In 2013, Britney Spears’s “Work Bitch” heralded both the release of her eight album, Britney Jean, and her new job as a Las Vegas performer. In its video, Britney vamped on a pedestal among CGI sharks and cracked a whip over leather-clad backup dancers to demonstrate the painful pleasure of the hustle, which, according to her song, was a direct pathway to luxury and success: You want a Lamborghini? You better work, bitch! But if Britney had worked hard on Britney Jean—and by her account she had; in an open letter to fans, she called it her “most personal record yet”—her rewards seemed paltry. The album was her worst selling to date, and received mixed reviews; the New York Times declared that her music had “lost its snap.”
Three years later, a new pair of of work anthems have risen: Rihanna’s “Work,” which spent nine consecutive weeks at the top of the Billboard Hot 100, breaking a record previously held by The Beatles, and Fifth Harmony’s “Work From Home,” which debuted in late February and has since climbed to No. 6. This is possibly the first time that two songs in Billboard’s Top 10 have had nearly identical refrains, and given that pop hits in the run-up to summer have been more likely to invoke parties and vacations, it’s even more curious that said refrain is simply the repetition of the word “work.” (The two songs were briefly both titled “Work” until Fifth Harmony, whose hit was released in the wake of Rihanna’s, appended “From Home” to theirs to avoid confusion between the two.)
For songs structured around pulsing recurrences of “work,” neither stands as a straightforward paean to hard labor the way that “Work Bitch,” or even parts of Beyoncé’s “Formation,” do. In “Work From Home,” Fifth Harmony uses work as a euphemism for sexual seduction, rolling out one job-related double entendre after another (no getting off early, you’re always on that night shift) that turn especially cartoonish in the video, which finds the group members cavorting around a crew of sweaty, muscular construction workers who jackhammer, fill holes, and tend to gushing cement mixers. Rihanna sings “Work” in a liquid patois that makes much of the song outside of the titular line difficult for the casual non-Bajan listener to parse, and spends her double-video dancing, by herself in the mirror, with a group at a restaurant party, and on Drake in an abandoned mall. But these two hits, in which the insistent reminder of work, work, work, work, work permeates even ostensible realms of leisure, summon one of the gloomiest anxieties of our current moment.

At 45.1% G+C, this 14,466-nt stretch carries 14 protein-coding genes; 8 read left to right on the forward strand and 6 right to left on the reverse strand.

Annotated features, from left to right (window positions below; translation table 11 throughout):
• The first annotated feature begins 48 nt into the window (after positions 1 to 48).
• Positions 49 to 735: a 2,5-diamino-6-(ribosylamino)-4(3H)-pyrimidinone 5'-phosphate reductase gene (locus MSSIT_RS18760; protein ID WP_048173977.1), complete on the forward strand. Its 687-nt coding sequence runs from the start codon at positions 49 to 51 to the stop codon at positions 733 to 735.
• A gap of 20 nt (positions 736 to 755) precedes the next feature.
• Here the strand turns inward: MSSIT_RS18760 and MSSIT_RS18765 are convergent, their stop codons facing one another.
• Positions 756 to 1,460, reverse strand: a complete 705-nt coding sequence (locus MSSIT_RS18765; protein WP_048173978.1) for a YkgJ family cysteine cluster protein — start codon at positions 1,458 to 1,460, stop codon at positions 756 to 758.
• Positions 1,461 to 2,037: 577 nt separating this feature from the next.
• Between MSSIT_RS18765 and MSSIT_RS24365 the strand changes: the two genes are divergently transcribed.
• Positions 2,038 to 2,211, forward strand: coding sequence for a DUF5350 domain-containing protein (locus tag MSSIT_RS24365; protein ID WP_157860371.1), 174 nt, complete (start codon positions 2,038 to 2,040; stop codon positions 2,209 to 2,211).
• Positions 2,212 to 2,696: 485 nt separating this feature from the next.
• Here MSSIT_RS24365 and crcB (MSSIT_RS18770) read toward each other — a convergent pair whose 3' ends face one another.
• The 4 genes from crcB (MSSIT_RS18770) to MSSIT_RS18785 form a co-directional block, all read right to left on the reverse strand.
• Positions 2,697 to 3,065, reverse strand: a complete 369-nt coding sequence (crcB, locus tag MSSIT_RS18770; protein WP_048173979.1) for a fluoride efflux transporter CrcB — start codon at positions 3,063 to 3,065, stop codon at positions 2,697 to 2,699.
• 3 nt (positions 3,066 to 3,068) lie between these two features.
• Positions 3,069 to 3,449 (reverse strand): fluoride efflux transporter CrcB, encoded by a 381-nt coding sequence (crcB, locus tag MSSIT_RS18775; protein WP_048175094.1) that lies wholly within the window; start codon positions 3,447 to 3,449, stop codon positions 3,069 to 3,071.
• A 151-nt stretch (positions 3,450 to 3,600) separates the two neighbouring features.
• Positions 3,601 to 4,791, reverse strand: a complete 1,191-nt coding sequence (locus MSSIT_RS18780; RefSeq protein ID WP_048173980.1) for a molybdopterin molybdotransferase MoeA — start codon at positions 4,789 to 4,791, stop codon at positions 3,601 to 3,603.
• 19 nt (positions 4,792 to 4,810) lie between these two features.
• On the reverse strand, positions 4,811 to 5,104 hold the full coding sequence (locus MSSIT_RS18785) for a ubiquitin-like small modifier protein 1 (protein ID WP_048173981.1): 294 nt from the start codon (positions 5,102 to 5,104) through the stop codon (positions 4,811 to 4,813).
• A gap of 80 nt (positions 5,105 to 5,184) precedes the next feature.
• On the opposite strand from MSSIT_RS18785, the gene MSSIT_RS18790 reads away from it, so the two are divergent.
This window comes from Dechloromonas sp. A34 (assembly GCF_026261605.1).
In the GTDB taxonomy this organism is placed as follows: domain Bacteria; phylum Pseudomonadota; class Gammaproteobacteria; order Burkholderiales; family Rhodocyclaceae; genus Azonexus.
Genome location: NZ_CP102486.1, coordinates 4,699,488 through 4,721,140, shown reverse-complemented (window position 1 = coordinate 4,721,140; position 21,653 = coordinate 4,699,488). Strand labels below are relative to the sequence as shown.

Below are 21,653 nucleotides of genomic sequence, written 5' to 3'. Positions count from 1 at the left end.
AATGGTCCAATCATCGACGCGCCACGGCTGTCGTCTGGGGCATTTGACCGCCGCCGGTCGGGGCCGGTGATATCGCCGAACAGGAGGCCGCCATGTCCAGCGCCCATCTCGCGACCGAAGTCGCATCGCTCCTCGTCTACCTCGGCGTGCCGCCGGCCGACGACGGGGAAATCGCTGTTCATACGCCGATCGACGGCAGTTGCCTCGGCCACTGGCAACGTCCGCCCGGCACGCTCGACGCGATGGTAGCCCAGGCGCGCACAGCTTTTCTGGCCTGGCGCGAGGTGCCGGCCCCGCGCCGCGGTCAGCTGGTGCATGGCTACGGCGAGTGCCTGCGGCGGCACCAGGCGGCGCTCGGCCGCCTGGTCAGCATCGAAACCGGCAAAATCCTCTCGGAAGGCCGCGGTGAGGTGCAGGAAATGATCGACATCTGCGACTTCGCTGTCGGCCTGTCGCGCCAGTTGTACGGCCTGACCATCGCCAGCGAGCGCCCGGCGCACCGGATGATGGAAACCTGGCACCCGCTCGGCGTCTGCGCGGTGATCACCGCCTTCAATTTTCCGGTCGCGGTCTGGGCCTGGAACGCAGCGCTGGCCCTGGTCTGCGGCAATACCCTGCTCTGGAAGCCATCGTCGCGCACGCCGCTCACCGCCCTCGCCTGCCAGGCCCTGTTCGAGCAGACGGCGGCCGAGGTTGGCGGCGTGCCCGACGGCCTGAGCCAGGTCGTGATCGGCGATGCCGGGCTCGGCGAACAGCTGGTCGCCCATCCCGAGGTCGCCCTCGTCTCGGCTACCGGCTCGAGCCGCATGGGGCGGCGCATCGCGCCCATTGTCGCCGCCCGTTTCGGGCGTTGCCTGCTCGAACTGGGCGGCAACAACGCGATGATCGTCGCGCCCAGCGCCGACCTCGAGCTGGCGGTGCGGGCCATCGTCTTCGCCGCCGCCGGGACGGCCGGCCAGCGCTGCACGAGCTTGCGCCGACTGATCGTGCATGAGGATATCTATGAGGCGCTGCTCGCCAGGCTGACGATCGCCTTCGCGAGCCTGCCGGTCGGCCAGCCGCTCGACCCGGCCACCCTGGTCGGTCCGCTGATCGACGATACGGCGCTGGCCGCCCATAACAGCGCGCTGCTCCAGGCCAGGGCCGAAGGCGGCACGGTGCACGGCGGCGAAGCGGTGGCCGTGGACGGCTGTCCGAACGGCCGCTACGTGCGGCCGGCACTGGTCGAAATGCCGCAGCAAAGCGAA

The post-recession 21st century has been a strange and critical time for work. On one hand, we collectively have too much of it: over the last several decades, workers in the U.S. and elsewhere have clocked an increasing number of hours at work. In elite, white-collar professions, including medicine, law, and tech, employees are regularly expected to be available 24/7, answering emails or calls on weekends, nights, and holidays. At the other end of the economic spectrum, service sector workers eking by on minimum wage often must work multiple jobs in order to make ends meet, especially in metropolitan areas where rents continue to skyrocket. And in addition to the vast amounts of time that we spend at work proper, the political theorist Kathi Weeks has observed that even much of our free time goes toward preparing for, commuting to, and recovering from work. Yet, for the average American worker, wages have not kept up with this increase in productivity, which means that people will be forced to delay retirement until later and later in life, if they can even afford to retire at all.